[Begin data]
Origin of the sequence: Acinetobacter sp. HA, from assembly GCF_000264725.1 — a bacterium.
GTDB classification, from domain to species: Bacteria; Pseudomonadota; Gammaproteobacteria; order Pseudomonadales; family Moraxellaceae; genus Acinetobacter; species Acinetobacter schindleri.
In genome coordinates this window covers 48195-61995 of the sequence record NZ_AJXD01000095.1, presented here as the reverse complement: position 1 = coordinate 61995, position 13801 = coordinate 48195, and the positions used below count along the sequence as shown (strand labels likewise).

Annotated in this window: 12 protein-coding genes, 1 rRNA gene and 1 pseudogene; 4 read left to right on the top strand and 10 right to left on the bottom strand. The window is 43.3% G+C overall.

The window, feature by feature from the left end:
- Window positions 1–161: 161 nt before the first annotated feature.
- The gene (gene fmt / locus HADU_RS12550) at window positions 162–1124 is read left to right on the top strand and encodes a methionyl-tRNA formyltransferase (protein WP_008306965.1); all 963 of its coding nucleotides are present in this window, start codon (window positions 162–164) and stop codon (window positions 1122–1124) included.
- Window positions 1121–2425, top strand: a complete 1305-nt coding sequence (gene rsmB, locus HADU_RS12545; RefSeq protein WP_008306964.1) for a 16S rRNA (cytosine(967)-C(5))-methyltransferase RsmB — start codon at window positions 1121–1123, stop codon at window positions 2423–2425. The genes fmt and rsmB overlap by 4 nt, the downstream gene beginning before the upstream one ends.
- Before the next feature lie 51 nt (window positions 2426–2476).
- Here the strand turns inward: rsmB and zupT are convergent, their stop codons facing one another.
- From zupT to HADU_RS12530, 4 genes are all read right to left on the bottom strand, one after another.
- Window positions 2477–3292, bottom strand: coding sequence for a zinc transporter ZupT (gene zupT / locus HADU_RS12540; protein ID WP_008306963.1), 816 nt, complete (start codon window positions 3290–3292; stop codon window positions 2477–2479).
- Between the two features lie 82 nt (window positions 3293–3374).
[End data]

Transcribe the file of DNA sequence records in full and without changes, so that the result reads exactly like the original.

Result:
Origin of the sequence: Acinetobacter sp. HA, from assembly GCF_000264725.1 — a bacterium.
GTDB classification, from domain to species: Bacteria; Pseudomonadota; Gammaproteobacteria; order Pseudomonadales; family Moraxellaceae; genus Acinetobacter; species Acinetobacter schindleri.
In genome coordinates this window covers 48195-61995 of the sequence record NZ_AJXD01000095.1, presented here as the reverse complement: position 1 = coordinate 61995, position 13801 = coordinate 48195, and the positions used below count along the sequence as shown (strand labels likewise).

Annotated in this window: 12 protein-coding genes, 1 rRNA gene and 1 pseudogene; 4 read left to right on the top strand and 10 right to left on the bottom strand. The window is 43.3% G+C overall.

The window, feature by feature from the left end:
- Window positions 1–161: 161 nt before the first annotated feature.
- The gene (gene fmt / locus HADU_RS12550) at window positions 162–1124 is read left to right on the top strand and encodes a methionyl-tRNA formyltransferase (protein WP_008306965.1); all 963 of its coding nucleotides are present in this window, start codon (window positions 162–164) and stop codon (window positions 1122–1124) included.
- Window positions 1121–2425, top strand: a complete 1305-nt coding sequence (gene rsmB, locus HADU_RS12545; RefSeq protein WP_008306964.1) for a 16S rRNA (cytosine(967)-C(5))-methyltransferase RsmB — start codon at window positions 1121–1123, stop codon at window positions 2423–2425. The genes fmt and rsmB overlap by 4 nt, the downstream gene beginning before the upstream one ends.
- Before the next feature lie 51 nt (window positions 2426–2476).
- Here the strand turns inward: rsmB and zupT are convergent, their stop codons facing one another.
- From zupT to HADU_RS12530, 4 genes are all read right to left on the bottom strand, one after another.
- Window positions 2477–3292, bottom strand: coding sequence for a zinc transporter ZupT (gene zupT / locus HADU_RS12540; protein ID WP_008306963.1), 816 nt, complete (start codon window positions 3290–3292; stop codon window positions 2477–2479).
- Between the two features lie 82 nt (window positions 3293–3374).